I have a marathon time goal for 2014. I’m usually a bit quiet about my goals, but I’m being a bit bolder this time*. Not because I’m confident, quite the opposite, I’m terrified to even try and I have that queasy feeling in my stomach that I’m setting myself up for a big old failure. I’m cliche-ing myself with nuggets like “it’s better to have tried and failed then to have never tried at all”, but Homer Simpson keeps getting in the way.
I want to qualify for Boston, as a man my age.
I’m not sure why I’m so stuck on this somewhat arbitrary goal time. Perhaps I’m a bit defensive as men constantly seem to be moaning about how much easier it is for women to qualify. Perhaps I think I have something to prove.
It drives me crazy when a guy goes, oh the difference between the fastest man and woman of all time is only about 12 minutes, so the difference between BQ times should only be 12 minutes. (Equally as irritating is the “classic” I know how I can qualify for Boston, I’ll get a sex change, haha, get it, because it’s soooo super-duper easy for women). Grrr. So manys grrrs.
If you look at the fastest men and women of all time (I used Marathon Guide’s list, which does include record illegal courses like Boston), the fastest female time – at 2:15:25 – is an anomaly. A decade old anomaly. Indeed the top three times are all run by the same woman, most recently in 2005. We shouldn’t all be held to high the standard one woman set a decade ago. To use that single time as a benchmark is absurd. It’s still a remarkable accomplishment for a woman to break 2:20 (a barrier broken by women only 23 times), never mind run 2.15.
Even if you look at the top 50 times, the range for men is a mere two minutes twenty-one seconds (2.03:02 to 2:05:23), but for women the range is nearly six minutes (2:15:25 to 2:21:19). To get that same six minute-ish spread for men you are approaching 2:09, a relatively pedestrian ‘elite’ time by today’s standards. Moreover, the men’s top 50 times are almost all within the last 5 years, whereas the women’s top 50 times are spread across decades, dating back to 1985! All of the women’s top 50 times are quite rare, whereas a handful of men can run within a minute or two of a top 50 time in any given year. Comparing recent and (comparably) frequent men’s times to old and rare women’s times to determine the ideal BQ spread just doesn’t make sense.
Warning: basic but possibly faulty math ahead.
But, for the sake of argument, let’s look at the differences between the all-time fastest men and women. The more you drift away from the top few, the bigger the separation:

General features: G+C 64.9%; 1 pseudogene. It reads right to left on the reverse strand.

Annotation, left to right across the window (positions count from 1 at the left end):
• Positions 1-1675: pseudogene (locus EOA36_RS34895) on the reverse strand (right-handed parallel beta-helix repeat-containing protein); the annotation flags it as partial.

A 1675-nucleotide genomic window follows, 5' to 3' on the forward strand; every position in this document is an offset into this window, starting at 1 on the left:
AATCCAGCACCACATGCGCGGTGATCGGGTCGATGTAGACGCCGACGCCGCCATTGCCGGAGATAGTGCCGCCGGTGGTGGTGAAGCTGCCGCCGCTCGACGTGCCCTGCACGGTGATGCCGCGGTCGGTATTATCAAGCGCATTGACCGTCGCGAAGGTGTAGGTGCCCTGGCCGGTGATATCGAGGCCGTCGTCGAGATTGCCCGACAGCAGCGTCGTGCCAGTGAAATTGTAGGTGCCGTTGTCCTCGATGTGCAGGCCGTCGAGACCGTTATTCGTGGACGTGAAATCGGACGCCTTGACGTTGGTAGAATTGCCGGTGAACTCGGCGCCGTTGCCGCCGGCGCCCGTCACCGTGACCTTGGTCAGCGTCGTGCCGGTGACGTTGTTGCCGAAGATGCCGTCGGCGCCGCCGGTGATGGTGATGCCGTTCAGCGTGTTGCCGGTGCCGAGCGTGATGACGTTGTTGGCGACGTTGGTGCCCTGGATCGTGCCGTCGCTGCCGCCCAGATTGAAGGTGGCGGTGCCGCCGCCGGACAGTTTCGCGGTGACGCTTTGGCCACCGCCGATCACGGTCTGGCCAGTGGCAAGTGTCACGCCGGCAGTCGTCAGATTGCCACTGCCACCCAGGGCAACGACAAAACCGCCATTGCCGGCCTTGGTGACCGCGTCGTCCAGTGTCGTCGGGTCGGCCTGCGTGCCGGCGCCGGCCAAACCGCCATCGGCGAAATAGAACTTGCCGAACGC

|Men||Women||Absolute Difference||Relative (%) Difference|
(fyi: that absolute difference column is not min:sec but is minutes with a decimal – 11.43 minutes not 11 min 43 seconds, so if the subtraction look off that’s likely why… or I messed up the formulas).
For the reasons noted and more, I don’t think the top 50 men versus women are an ideal comparison, but I’m going with it because I’m too lazy to make a new spreadsheet with something better.
Men people often look at the differences and say, well the difference between the top 50 is about 15 minutes so that should be the BQ spread. Those people do not understand math.
A 15 minute difference at 2 hours is not the same as a 15 minute difference at 4 hours. At the very least we need to look at relative difference, which is just over 12%. If we apply the “top 50’s” absolute and relative differences across the BQ age group divisions (which we also shouldn’t do, because the top 50 are virtually all in the open or 35-39 groups and the same differential may not apply across the age groups, but for the sake of simplicity I will do it anyway) we get some intriguing results:
|Age Group||BQ Men||BQ Women||Estimated BQ Women Based on Absolute Difference||Estimated BQ Women Based on Relative Difference|
|80 and over||4:55:00||5:25:00||5:10:18||5:31:11|
I used the men’s BQ times as the starting point and estimated equivalent women’s times. Estimates based on an a fixed difference of 15-ish minutes yield times that are much tougher than the current women’s BQ times, but estimated times based on a relative difference of 12% more closely aligned with the current BQ times.
Based on these latter figures, you could certainly argue that another 5 minutes could/should be subtracted from the women’s times for those up to age 55 or so, but for the older women the BQ times might actually be too tough! Even if the younger women’s standards are a bit soft, 5 minutes or so off is a far cry from the demands that the difference be reduced to 10 or 15 minutes across the board. (Side note: I’m such a smartypants I think I said way back when Boston hadn’t yet unveiled the new times that I thought they’d keep the men’s times the same and toughen the women’s times by 5 minutes (sadly, I’m too lazy to look for that post and link back to myself, verifying my smartypants claim)).
I also can’t stress this enough – this is an incredibly superficial and potentially flawed look at the numbers and there are much better (read: less lazy) ways to figure out an optimal time difference across the age groups. My intention was simply to see if the current gap gives women a big qualifying advantage. Preliminary findings indicate the advantage is not as generous as non-qualifying men like to believe. The results warrant further research.
All that to say, even though I don’t think the women’s BQ times are wildly off I still want to meet the men’s standard… just because.
Title: The Fours Seasons – Walk Like a Man. 1963.
*I don’t like the judgement associated with public goals. The armchair speculations – too hard, too easy, too crazy. I don’t like that some people seem to take a sick glee in wishing for others to fail and that there will be some who are driven by schadenfreude and are probably hoping for some a crash and burn (but I try not to think about those people, because those people are assholes).